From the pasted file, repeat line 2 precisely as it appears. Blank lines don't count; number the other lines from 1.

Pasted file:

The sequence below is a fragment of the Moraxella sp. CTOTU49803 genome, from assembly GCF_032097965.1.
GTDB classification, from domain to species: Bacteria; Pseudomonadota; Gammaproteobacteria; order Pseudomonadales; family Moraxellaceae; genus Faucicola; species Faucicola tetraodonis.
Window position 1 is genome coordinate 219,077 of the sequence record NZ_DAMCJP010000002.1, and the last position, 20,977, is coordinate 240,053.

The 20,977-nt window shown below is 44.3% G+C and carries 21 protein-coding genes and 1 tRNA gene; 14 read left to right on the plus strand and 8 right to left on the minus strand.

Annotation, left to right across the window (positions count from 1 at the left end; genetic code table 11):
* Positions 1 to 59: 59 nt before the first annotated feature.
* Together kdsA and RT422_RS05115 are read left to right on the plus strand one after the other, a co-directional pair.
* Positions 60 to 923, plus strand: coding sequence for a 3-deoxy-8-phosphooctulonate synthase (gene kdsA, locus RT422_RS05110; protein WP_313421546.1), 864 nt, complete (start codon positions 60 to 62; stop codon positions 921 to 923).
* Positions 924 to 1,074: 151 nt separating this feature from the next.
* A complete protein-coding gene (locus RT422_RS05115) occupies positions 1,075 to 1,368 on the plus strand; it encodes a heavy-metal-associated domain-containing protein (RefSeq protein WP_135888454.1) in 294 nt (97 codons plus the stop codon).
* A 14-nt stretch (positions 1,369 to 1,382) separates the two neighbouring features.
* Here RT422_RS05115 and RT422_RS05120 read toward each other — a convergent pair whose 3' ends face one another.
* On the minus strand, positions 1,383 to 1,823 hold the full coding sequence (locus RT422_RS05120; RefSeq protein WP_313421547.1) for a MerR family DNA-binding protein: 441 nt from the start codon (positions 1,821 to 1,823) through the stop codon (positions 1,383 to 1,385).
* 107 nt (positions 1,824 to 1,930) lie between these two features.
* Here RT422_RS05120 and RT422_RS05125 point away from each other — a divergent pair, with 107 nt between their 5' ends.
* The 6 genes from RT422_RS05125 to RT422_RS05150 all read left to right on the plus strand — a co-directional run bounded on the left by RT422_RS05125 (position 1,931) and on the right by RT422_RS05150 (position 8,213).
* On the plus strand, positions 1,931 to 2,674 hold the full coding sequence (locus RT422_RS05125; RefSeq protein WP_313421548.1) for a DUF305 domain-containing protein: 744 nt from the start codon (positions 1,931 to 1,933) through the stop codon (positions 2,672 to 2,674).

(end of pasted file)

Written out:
GTDB classification, from domain to species: Bacteria; Pseudomonadota; Gammaproteobacteria; order Pseudomonadales; family Moraxellaceae; genus Faucicola; species Faucicola tetraodonis.